JUser: :_load: Unable to load user with ID: 3183

Influence of diet on early life gut virome - a key player in shaping the gut microbiota

JPI HDHL “Intestinal Microbiomics” (IM2015)
Influence of diet on early life gut virome - a key player in shaping the gut microbiota
Prof. Hans Bisgaard
COpenhagen Prospective Studies on Asthma in Childhood (COPSAC) DSI Dansk Børneastma center


Partner Organization Partner Country
University of CopenhagenDenmark
INRA Institut National de la Recherche AgronomiqueFrance
Microbiology and BioinfornaticsCanada

1. Overall project description

1.1 Summary

Bacteria play a crucial role in our healthy development, and in protecting against chronic disease. The goal of EarlyVir was to find out whether the same applies for viruses and if we can isolate important viruses and use them as a technology to improve human health.

1. Determine the viral composition of the infant gut at age 1 year
2. Determine whether it was influenced by the diet of the mother during pregnancy
3. Determine whether certain viral compositions lead to or protect from chronic diseases
4. Determine which lifestyle factors shape the viral composition
5. Isolate important viruses for future application in treatment and prevention of disease

Objective 1 has been reached. We have determined the viral composition of 663 children from the COPSAC2010 birth cohort. The composition was more diverse than expected, providing material for years of further research.
Work for Objectives 2, 3 and 4 is on-going, but so far we have found that 1) fish oil intake during pregnancy shifts the infant viral composition, 2) that certain viral compositions are associated with later development of food allergies and 3) that a range of early-life exposures, including antibiotics, household pets and the outdoor environment leave major imprints on the body’s viral makeup.

As for Objective 5, our French collaborators at INRA, are in the process of submitting a patent for 6 new viruses that were isolated from the COPSAC samples, which infect the bacterium E. coli. Viruses infecting other species are being isolated now, and may be used for treatment of diseases in the future.

1.2 Highlights

Until recently, bacteria were mostly thought to cause disease, but research in the last decade has shown that most bacteria are actually good for our health. But what about viruses? Are viruses just agents of disease, or are most viruses really good for the healthy development of the human body? Can viruses, like bacteria, protect us from the types of chronic disease that seem to be on the rise globally? Could we use viruses to prevent or treat chronic disease? Most chronic diseases are in fact immune disorders where the immune system attacks the body itself instead of attacking pathogens, or where it is constantly switched on, as in chronic inflammation, stressing the body over decades, causing diseases like cancer. We think that exposure to good bacteria and viruses while one is still a baby teaches the immune system how to recognise real threats, so it doesn't switch on accidentally in adulthood. To find out if good viruses exist, we need to look at the bodies of healthy babies to see which viruses they are inhabited by. In the EarlyVir project, researchers have investigated fecal samples from 700 babies and found more than 8000 different viruses in their gut, which are apparently part of their normal healthy gut flora. These 8300 viruses are diverse, spanning several hundred families, and the vast majority of them were completely unknown to science before this project. None of the viruses found cause disease. By studying the children as they get older, the project is trying to identify which of these viruses end up protecting the children from developing chronic diseases as adults. When we have identified the beneficial viruses we can potentially use these viruses to fight chronic disease in the future.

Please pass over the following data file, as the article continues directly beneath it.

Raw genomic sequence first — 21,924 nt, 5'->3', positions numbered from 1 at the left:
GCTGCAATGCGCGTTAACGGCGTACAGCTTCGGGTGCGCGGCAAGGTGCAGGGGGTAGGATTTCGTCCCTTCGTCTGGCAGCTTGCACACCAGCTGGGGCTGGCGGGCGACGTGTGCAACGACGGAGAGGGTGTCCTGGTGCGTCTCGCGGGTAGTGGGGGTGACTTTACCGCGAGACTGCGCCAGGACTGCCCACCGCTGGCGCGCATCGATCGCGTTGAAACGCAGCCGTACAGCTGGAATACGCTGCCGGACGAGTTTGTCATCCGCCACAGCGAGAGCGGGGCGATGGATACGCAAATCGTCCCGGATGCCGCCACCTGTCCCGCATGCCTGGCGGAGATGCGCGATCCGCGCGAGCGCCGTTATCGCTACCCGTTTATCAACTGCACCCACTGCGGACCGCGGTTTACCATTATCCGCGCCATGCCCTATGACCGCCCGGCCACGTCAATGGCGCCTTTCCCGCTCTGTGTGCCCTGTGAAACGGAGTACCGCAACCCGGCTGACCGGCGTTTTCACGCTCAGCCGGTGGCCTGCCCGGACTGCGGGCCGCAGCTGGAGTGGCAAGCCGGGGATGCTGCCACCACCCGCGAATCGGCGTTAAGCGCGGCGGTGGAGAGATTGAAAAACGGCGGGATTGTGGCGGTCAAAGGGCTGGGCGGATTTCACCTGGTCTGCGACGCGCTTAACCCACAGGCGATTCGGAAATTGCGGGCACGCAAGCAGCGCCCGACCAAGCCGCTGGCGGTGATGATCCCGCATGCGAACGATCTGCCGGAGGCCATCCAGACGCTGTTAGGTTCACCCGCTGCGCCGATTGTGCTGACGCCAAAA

4. Impact

4.1 List of publications

AuthorsTitleYear, Issue, PPPartners NumberDoiPdf
Moïra B. Dion, Simon J. Labrie, Shiraz A. Shah and Sylvain MoineauCRISPRStudio: A User-Friendly Software for Rapid CRISPR Array Visualizationhttps://doi.org/10.3390/v10110602

4.2 Presentation of the project

Target groupAuthorsMeans of communicationHyperlinkPdf

4.3 List of submitted patents and other outputs

Patent licencePartners involvedYearInternational eu or national patentCommentPdf

WU Logo
This project has received funding from the European Union’s
H2020 Research and Innovation Programme under grant agreement n.696300

We use cookies to improve our website and your experience when using it. By continuing to navigate this site, you agree to the cookie policy. To find out more about the cookies we use and how to delete them, see our privacy policy.

  I accept cookies from this site.
EU Cookie Directive Module Information